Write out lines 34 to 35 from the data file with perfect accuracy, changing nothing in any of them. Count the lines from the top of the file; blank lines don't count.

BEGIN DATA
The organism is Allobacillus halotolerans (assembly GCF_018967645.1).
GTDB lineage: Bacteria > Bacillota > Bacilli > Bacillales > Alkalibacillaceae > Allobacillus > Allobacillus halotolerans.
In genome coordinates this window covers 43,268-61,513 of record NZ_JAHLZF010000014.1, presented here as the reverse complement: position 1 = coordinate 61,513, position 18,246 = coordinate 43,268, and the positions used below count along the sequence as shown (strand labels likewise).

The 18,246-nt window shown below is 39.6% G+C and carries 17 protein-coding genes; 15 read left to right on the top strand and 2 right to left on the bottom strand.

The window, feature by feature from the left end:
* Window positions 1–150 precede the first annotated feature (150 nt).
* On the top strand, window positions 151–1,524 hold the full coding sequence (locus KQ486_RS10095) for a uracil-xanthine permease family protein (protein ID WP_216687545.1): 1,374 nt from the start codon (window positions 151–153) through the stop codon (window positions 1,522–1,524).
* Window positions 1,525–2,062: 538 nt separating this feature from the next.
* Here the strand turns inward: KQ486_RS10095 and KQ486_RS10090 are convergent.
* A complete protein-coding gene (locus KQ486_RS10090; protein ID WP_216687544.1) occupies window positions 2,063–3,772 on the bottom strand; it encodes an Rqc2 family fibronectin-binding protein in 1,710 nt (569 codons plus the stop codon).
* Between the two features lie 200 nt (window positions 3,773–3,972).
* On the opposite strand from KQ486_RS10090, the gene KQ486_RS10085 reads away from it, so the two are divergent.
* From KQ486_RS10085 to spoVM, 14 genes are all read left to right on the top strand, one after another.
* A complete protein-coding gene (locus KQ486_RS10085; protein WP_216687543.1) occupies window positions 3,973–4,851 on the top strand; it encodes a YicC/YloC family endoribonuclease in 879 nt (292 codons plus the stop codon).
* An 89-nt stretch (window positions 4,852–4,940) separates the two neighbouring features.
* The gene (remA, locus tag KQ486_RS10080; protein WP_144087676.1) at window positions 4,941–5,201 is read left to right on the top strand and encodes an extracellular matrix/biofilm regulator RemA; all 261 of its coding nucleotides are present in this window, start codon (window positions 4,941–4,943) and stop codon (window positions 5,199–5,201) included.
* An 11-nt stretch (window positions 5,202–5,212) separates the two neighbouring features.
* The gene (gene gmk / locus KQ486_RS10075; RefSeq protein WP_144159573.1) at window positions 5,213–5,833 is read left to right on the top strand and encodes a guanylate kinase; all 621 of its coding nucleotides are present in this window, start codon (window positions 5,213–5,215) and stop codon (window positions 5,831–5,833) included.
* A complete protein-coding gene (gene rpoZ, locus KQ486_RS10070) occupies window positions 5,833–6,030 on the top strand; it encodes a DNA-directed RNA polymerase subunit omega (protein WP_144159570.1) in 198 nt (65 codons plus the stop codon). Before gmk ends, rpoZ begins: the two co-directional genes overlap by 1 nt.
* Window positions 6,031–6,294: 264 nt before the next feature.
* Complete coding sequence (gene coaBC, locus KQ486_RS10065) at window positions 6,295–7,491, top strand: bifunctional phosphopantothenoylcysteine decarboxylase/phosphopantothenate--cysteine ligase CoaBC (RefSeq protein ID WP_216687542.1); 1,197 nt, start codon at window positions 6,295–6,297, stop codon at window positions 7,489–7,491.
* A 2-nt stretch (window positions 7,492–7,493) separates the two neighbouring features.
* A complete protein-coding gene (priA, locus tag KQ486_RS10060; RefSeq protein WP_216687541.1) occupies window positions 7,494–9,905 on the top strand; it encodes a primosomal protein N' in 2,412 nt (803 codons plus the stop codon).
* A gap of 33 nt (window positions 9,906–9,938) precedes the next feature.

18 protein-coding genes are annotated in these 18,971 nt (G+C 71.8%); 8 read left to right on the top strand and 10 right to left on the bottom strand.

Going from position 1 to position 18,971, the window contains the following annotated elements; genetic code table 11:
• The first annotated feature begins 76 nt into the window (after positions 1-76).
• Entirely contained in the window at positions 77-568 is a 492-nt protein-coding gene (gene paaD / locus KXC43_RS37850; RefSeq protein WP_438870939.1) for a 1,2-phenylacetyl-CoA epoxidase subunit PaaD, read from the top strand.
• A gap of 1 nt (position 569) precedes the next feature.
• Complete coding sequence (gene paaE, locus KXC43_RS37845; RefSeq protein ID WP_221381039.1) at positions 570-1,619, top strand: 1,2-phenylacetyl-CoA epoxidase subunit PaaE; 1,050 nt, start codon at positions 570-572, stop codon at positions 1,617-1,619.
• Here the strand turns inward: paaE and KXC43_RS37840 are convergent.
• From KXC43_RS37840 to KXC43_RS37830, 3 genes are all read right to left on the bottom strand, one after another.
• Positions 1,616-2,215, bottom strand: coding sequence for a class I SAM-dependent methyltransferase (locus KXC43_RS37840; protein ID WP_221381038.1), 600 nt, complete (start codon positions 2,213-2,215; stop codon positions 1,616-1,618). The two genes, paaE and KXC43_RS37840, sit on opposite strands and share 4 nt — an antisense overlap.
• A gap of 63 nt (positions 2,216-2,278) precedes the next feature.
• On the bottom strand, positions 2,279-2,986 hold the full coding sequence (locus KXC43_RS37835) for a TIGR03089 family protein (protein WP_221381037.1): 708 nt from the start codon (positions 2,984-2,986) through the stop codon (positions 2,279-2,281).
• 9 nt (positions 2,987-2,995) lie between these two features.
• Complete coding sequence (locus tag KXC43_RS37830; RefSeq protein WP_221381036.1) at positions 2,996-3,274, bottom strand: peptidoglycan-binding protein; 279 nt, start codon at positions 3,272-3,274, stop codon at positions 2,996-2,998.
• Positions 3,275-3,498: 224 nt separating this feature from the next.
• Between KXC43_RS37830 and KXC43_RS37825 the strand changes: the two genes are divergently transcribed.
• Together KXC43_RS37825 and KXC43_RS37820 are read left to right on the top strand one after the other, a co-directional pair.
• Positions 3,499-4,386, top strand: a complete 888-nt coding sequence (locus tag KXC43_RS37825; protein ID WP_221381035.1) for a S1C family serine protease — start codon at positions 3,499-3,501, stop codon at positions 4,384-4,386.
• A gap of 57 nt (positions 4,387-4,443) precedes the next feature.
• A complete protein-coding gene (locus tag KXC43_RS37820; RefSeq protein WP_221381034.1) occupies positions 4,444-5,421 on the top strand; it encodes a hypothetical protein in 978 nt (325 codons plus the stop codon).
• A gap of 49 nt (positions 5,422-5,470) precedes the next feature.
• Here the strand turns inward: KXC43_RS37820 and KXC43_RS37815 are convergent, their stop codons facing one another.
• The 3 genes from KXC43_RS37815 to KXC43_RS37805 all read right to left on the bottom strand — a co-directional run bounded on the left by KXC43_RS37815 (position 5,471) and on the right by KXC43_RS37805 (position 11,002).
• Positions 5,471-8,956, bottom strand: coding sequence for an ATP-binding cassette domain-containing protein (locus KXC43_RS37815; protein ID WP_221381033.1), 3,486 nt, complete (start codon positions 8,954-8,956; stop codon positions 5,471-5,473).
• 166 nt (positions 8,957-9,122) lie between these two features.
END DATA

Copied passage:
• A gap of 63 nt (positions 2,216-2,278) precedes the next feature.
• On the bottom strand, positions 2,279-2,986 hold the full coding sequence (locus KXC43_RS37835) for a TIGR03089 family protein (protein WP_221381037.1): 708 nt from the start codon (positions 2,984-2,986) through the stop codon (positions 2,279-2,281).